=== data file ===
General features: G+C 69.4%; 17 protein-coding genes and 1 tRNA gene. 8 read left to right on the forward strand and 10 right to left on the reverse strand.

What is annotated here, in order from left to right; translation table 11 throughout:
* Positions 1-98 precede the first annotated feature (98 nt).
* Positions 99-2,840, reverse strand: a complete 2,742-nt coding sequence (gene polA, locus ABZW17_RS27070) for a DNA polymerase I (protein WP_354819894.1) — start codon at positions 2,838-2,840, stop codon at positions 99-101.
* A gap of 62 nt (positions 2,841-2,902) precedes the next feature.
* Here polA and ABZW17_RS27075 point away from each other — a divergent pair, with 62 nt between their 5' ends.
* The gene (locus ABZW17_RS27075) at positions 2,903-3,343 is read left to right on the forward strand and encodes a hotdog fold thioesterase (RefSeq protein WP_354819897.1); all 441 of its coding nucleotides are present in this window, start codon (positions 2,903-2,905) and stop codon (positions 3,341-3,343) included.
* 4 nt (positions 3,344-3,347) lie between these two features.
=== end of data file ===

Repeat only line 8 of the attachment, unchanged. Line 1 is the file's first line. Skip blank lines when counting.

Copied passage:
* 4 nt (positions 3,344-3,347) lie between these two features.